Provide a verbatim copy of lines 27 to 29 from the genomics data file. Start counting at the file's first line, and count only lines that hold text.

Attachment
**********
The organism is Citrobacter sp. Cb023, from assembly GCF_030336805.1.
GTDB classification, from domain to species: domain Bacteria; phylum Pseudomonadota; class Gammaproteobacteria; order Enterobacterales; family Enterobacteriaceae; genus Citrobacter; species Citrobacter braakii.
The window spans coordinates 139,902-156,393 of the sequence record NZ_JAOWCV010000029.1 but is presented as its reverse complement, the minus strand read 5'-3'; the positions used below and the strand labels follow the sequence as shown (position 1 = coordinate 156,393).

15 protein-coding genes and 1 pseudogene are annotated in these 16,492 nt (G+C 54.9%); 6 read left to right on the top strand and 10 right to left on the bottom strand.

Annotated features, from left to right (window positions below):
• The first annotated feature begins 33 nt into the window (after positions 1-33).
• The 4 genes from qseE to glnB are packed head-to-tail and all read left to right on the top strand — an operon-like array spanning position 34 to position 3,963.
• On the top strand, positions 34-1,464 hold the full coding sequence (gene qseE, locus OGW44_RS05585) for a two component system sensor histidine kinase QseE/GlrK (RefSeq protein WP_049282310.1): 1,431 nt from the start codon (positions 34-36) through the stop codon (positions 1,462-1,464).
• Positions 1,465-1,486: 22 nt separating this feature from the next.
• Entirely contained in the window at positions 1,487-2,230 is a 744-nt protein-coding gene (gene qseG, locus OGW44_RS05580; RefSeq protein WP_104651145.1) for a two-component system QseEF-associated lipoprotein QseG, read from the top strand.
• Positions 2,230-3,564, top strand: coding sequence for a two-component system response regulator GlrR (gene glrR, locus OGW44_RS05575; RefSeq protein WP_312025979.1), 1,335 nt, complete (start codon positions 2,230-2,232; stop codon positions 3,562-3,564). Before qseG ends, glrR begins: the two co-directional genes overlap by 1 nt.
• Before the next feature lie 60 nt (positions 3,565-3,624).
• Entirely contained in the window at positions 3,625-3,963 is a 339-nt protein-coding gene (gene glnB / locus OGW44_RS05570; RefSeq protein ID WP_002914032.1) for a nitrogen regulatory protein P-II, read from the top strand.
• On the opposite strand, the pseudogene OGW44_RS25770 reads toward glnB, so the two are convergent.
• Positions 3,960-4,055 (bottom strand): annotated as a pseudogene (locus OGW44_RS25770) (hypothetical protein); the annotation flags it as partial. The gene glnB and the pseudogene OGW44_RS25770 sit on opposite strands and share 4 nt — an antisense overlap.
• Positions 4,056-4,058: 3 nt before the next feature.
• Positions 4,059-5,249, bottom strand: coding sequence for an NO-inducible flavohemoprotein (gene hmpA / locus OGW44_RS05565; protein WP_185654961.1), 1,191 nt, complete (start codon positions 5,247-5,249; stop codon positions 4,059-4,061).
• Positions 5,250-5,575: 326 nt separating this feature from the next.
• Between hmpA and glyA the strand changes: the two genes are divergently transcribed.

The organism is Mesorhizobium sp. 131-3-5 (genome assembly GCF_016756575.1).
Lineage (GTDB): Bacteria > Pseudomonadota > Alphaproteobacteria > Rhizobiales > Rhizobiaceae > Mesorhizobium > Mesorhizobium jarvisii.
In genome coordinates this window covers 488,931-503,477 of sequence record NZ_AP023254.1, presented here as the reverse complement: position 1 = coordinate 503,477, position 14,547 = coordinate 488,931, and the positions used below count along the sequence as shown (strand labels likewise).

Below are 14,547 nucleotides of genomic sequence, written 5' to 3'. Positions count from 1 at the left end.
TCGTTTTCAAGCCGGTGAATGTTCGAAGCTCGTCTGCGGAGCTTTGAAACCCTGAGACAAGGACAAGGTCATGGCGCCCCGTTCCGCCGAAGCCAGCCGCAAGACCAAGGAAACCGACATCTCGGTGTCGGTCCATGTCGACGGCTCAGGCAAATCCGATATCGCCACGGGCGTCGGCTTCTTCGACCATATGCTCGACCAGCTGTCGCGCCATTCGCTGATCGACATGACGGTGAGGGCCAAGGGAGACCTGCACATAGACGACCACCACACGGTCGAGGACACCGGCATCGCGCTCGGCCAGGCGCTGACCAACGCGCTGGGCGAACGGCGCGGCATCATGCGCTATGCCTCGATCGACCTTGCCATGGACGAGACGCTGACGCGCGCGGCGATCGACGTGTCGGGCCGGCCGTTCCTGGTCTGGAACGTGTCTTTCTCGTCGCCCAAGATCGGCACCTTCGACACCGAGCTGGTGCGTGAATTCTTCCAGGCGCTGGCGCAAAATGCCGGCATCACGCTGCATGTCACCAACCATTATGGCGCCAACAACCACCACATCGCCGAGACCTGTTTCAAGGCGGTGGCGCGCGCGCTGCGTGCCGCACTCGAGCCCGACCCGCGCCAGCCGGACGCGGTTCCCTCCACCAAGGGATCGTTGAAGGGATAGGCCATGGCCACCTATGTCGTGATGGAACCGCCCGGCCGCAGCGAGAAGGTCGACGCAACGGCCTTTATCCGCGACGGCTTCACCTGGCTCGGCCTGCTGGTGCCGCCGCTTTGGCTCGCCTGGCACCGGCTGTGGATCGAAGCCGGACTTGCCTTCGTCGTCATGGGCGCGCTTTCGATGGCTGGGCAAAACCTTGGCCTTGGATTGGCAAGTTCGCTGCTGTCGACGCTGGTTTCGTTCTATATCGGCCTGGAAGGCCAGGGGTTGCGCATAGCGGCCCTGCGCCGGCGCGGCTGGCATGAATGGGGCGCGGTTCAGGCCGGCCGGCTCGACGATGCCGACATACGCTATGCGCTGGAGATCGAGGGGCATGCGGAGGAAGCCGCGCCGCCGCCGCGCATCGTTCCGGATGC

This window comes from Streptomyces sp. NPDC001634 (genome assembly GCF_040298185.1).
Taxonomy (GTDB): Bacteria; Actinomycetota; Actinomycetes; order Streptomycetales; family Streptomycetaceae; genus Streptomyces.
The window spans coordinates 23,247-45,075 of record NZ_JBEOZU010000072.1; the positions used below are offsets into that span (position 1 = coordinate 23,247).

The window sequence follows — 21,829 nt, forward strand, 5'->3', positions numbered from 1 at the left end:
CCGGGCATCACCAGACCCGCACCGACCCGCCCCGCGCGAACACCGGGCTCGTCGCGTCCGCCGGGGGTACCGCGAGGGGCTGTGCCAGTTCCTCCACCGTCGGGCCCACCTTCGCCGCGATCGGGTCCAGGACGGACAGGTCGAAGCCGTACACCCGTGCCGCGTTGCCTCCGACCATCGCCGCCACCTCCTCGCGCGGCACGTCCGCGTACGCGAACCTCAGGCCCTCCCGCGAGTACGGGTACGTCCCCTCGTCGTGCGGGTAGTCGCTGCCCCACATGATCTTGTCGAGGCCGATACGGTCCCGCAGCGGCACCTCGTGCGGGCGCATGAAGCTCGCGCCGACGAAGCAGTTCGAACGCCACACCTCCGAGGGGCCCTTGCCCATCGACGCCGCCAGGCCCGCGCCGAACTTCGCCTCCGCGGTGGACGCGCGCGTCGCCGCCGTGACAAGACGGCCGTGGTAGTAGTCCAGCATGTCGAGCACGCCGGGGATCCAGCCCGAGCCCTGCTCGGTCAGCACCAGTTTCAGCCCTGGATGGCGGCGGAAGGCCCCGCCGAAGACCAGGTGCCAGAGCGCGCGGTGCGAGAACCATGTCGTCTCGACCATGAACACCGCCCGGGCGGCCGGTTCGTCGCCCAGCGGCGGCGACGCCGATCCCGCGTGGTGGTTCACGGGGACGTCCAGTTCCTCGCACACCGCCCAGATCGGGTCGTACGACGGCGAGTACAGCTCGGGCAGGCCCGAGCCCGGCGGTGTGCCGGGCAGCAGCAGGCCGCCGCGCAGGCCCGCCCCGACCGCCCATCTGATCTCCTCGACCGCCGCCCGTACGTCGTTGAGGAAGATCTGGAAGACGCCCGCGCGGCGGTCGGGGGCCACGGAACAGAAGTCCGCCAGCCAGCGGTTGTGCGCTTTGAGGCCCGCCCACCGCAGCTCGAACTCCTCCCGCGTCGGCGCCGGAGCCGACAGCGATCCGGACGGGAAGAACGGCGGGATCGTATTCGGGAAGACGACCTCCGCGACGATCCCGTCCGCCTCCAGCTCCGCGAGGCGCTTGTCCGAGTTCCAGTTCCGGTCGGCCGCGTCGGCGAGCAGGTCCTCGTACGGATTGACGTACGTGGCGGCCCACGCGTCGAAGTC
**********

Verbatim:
The window spans coordinates 23,247-45,075 of record NZ_JBEOZU010000072.1; the positions used below are offsets into that span (position 1 = coordinate 23,247).

The window sequence follows — 21,829 nt, forward strand, 5'->3', positions numbered from 1 at the left end:
CCGGGCATCACCAGACCCGCACCGACCCGCCCCGCGCGAACACCGGGCTCGTCGCGTCCGCCGGGGGTACCGCGAGGGGCTGTGCCAGTTCCTCCACCGTCGGGCCCACCTTCGCCGCGATCGGGTCCAGGACGGACAGGTCGAAGCCGTACACCCGTGCCGCGTTGCCTCCGACCATCGCCGCCACCTCCTCGCGCGGCACGTCCGCGTACGCGAACCTCAGGCCCTCCCGCGAGTACGGGTACGTCCCCTCGTCGTGCGGGTAGTCGCTGCCCCACATGATCTTGTCGAGGCCGATACGGTCCCGCAGCGGCACCTCGTGCGGGCGCATGAAGCTCGCGCCGACGAAGCAGTTCGAACGCCACACCTCCGAGGGGCCCTTGCCCATCGACGCCGCCAGGCCCGCGCCGAACTTCGCCTCCGCGGTGGACGCGCGCGTCGCCGCCGTGACAAGACGGCCGTGGTAGTAGTCCAGCATGTCGAGCACGCCGGGGATCCAGCCCGAGCCCTGCTCGGTCAGCACCAGTTTCAGCCCTGGATGGCGGCGGAAGGCCCCGCCGAAGACCAGGTGCCAGAGCGCGCGGTGCGAGAACCATGTCGTCTCGACCATGAACACCGCCCGGGCGGCCGGTTCGTCGCCCAGCGGCGGCGACGCCGATCCCGCGTGGTGGTTCACGGGGACGTCCAGTTCCTCGCACACCGCCCAGATCGGGTCGTACGACGGCGAGTACAGCTCGGGCAGGCCCGAGCCCGGCGGTGTGCCGGGCAGCAGCAGGCCGCCGCGCAGGCCCGCCCCGACCGCCCATCTGATCTCCTCGACCGCCGCCCGTACGTCGTTGAGGAAGATCTGGAAGACGCCCGCGCGGCGGTCGGGGGCCACGGAACAGAAGTCCGCCAGCCAGCGGTTGTGCGCTTTGAGGCCCGCCCACCGCAGCTCGAACTCCTCCCGCGTCGGCGCCGGAGCCGACAGCGATCCGGACGGGAAGAACGGCGGGATCGTATTCGGGAAGACGACCTCCGCGACGATCCCGTCCGCCTCCAGCTCCGCGAGGCGCTTGTCCGAGTTCCAGTTCCGGTCGGCCGCGTCGGCGAGCAGGTCCTCGTACGGATTGACGTACGTGGCGGCCCACGCGTCGAAGTC